The two most common forms of living for students in Germany are shared flats (“Wohngemeinschaften”, often shortened WG) and dormitories (“Wohnheime”). Most of the exchange students in Karlsruhe are living in dormitories, some of which have a fixed number of rooms which always is rented on one- or two-semester contracts. The dormitories are also usually the little bit cheaper option. In both cases, it is common to share kitchen and bathroom with several other students, while having your own room to sleep in.


A lot of the dormitories in Karlsruhe are operated by a public student service called “Studierendenwerk”. It is highly recommended to apply there.

Another option worth considering is the Hans-Dickmann-Kolleg (HaDiKo). With 999 rooms it is by far the biggest dormitory in Karlsruhe and also biggest self-administered one in Germany. Due to its large offer of rooms, it is also the most common place for exchange students in Karlsruhe to stay.

There are several more dormitories, which are privately managed or also self-governed. Notable examples are:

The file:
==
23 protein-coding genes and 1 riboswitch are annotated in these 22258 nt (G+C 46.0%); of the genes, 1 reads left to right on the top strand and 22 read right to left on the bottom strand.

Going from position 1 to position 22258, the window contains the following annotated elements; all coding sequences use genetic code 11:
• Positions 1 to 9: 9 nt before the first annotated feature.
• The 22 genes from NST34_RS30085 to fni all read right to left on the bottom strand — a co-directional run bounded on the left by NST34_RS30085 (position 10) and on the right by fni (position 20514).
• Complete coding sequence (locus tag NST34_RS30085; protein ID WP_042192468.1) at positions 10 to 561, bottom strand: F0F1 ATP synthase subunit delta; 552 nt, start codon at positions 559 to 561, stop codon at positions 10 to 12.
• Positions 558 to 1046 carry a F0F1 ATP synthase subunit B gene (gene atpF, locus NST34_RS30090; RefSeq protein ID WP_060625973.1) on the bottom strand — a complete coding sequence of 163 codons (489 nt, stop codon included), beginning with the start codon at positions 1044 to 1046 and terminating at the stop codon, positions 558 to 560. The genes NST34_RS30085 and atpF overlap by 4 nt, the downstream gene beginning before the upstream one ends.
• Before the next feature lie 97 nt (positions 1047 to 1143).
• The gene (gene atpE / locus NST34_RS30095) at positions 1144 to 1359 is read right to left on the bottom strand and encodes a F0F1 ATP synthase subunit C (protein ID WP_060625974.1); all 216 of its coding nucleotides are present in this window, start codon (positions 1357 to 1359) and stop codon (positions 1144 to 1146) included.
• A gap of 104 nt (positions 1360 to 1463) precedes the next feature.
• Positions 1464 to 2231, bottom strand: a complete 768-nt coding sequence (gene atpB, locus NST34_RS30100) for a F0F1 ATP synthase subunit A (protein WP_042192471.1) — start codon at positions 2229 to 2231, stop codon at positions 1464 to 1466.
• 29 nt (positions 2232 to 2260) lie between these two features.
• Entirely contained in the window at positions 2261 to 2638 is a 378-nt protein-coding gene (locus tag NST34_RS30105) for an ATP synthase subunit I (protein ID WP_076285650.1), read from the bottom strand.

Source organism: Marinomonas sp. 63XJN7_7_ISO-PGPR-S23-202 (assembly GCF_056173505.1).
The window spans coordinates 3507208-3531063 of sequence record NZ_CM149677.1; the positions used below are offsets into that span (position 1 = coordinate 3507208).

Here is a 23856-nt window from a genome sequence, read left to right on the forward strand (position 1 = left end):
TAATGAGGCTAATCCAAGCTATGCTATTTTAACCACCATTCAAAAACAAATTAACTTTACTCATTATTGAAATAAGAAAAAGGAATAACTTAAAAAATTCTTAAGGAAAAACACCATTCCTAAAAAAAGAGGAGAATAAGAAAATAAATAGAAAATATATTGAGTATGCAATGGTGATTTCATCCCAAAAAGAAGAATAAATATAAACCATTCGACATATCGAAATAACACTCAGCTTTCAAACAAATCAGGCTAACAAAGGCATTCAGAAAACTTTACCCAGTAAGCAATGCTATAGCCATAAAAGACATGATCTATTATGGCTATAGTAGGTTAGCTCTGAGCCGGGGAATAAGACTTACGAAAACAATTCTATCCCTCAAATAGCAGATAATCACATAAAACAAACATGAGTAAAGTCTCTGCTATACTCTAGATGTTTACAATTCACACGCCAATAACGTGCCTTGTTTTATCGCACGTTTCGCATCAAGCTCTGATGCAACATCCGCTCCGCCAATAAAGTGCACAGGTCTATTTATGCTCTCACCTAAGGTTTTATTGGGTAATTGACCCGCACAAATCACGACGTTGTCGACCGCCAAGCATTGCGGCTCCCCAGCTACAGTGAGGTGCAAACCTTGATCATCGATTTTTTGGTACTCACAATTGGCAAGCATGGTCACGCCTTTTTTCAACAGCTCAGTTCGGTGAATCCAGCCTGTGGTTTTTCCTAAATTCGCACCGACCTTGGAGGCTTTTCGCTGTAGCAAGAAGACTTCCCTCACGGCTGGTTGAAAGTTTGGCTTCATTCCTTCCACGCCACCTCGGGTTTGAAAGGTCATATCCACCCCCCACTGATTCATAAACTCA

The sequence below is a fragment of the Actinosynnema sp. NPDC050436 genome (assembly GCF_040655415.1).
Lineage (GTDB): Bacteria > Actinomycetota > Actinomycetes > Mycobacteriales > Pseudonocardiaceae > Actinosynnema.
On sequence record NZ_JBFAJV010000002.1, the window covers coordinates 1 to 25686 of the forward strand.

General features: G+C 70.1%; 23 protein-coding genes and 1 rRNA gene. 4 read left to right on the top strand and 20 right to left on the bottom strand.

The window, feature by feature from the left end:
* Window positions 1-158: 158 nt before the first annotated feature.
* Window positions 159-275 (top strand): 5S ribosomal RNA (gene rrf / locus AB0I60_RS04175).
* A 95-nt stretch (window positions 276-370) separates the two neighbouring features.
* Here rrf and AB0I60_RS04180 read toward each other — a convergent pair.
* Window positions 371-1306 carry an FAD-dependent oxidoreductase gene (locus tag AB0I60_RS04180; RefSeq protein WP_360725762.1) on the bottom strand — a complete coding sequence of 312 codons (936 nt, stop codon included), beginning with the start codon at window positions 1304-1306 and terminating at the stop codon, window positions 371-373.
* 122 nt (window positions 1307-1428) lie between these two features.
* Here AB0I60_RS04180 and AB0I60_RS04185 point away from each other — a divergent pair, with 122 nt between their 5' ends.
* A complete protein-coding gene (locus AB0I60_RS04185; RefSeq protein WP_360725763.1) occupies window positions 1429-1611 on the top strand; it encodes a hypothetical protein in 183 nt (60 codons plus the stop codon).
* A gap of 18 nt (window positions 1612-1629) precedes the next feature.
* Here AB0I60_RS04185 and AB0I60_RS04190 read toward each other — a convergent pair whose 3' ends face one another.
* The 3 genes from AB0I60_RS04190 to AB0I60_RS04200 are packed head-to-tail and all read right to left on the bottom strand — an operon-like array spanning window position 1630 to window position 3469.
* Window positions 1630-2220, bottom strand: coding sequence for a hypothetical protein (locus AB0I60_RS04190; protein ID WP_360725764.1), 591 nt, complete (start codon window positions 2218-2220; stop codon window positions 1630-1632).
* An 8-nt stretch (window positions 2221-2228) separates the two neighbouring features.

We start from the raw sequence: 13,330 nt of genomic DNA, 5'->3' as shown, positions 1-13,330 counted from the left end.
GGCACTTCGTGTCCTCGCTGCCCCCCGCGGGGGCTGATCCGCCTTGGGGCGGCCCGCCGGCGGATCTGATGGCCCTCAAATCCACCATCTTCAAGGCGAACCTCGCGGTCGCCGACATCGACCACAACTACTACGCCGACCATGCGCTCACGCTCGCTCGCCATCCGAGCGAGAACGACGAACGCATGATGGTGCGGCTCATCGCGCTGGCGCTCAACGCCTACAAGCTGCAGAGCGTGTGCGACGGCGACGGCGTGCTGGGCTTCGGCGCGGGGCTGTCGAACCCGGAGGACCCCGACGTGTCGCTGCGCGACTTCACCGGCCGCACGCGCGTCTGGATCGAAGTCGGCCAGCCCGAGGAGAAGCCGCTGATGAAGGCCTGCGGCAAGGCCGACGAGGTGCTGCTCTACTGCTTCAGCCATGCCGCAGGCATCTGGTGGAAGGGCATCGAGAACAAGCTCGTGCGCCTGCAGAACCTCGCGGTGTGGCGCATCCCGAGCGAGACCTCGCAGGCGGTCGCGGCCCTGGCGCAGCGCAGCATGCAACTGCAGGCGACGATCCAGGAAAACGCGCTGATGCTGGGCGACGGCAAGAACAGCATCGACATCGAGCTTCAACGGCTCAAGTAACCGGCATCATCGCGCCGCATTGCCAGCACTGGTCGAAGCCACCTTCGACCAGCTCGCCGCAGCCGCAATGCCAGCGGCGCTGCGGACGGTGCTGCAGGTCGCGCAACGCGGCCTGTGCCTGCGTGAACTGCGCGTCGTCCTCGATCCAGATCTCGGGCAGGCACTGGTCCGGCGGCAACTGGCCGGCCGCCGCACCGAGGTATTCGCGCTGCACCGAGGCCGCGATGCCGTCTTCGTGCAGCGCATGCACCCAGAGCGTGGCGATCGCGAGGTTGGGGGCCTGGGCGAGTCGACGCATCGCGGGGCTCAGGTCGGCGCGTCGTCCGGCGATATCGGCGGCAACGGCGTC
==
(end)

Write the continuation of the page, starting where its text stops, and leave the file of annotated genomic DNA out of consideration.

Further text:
Shared Flats

Renting a room in a shared flat is the alternative to dormitories. In many cases it is possible to sub-rent a room for a limited time from students who temporarily left the town for an internship or to go abroad. There are several websites for finding shared flats in Karlsruhe, the biggest one being Other platforms include and

While shady flat offers are not that common in Germany, it is always advised to be careful. Rooms offered on a suspiciously low price often belong to fraternities (usually with a big number of flat-mates and often male-only). Fraternities in Germany are not comparable to those in the United States and some other countries. They do not have the best reputation in the student body and some of them might be less than welcoming towards international guests[1].

“Zwischenmiete” is a German term you might find useful. It is often used for the sub-renting an apartment, usually for a period of 5-6 months.